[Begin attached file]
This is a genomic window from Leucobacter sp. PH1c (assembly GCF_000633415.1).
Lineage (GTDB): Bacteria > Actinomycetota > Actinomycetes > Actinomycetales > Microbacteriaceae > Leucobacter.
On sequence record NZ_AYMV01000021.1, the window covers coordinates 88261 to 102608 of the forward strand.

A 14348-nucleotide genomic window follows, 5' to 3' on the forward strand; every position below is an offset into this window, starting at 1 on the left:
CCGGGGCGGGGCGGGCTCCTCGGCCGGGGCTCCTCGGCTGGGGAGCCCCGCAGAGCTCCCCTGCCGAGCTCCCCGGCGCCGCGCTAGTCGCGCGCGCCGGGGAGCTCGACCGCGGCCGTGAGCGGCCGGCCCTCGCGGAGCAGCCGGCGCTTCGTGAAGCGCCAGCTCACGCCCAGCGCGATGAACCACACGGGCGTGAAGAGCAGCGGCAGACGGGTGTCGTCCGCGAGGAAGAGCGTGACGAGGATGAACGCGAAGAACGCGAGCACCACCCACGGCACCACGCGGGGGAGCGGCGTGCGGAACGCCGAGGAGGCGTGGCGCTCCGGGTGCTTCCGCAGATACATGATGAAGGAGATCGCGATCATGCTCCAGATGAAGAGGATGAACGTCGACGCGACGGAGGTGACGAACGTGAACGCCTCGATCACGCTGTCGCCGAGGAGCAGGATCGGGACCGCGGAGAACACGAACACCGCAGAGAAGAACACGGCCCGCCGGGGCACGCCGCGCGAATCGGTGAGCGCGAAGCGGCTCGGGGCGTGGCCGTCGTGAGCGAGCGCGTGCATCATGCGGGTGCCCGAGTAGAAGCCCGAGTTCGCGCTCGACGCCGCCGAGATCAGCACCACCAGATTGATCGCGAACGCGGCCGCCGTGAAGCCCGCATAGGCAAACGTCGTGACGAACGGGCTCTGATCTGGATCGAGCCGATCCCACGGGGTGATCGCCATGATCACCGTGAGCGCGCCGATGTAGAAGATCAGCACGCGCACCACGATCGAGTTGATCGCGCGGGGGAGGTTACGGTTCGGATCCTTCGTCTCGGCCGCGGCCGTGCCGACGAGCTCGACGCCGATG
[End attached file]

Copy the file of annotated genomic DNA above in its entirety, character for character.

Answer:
This is a genomic window from Leucobacter sp. PH1c (assembly GCF_000633415.1).
Lineage (GTDB): Bacteria > Actinomycetota > Actinomycetes > Actinomycetales > Microbacteriaceae > Leucobacter.
On sequence record NZ_AYMV01000021.1, the window covers coordinates 88261 to 102608 of the forward strand.

A 14348-nucleotide genomic window follows, 5' to 3' on the forward strand; every position below is an offset into this window, starting at 1 on the left:
CCGGGGCGGGGCGGGCTCCTCGGCCGGGGCTCCTCGGCTGGGGAGCCCCGCAGAGCTCCCCTGCCGAGCTCCCCGGCGCCGCGCTAGTCGCGCGCGCCGGGGAGCTCGACCGCGGCCGTGAGCGGCCGGCCCTCGCGGAGCAGCCGGCGCTTCGTGAAGCGCCAGCTCACGCCCAGCGCGATGAACCACACGGGCGTGAAGAGCAGCGGCAGACGGGTGTCGTCCGCGAGGAAGAGCGTGACGAGGATGAACGCGAAGAACGCGAGCACCACCCACGGCACCACGCGGGGGAGCGGCGTGCGGAACGCCGAGGAGGCGTGGCGCTCCGGGTGCTTCCGCAGATACATGATGAAGGAGATCGCGATCATGCTCCAGATGAAGAGGATGAACGTCGACGCGACGGAGGTGACGAACGTGAACGCCTCGATCACGCTGTCGCCGAGGAGCAGGATCGGGACCGCGGAGAACACGAACACCGCAGAGAAGAACACGGCCCGCCGGGGCACGCCGCGCGAATCGGTGAGCGCGAAGCGGCTCGGGGCGTGGCCGTCGTGAGCGAGCGCGTGCATCATGCGGGTGCCCGAGTAGAAGCCCGAGTTCGCGCTCGACGCCGCCGAGATCAGCACCACCAGATTGATCGCGAACGCGGCCGCCGTGAAGCCCGCATAGGCAAACGTCGTGACGAACGGGCTCTGATCTGGATCGAGCCGATCCCACGGGGTGATCGCCATGATCACCGTGAGCGCGCCGATGTAGAAGATCAGCACGCGCACCACGATCGAGTTGATCGCGCGGGGGAGGTTACGGTTCGGATCCTTCGTCTCGGCCGCGGCCGTGCCGACGAGCTCGACGCCGATG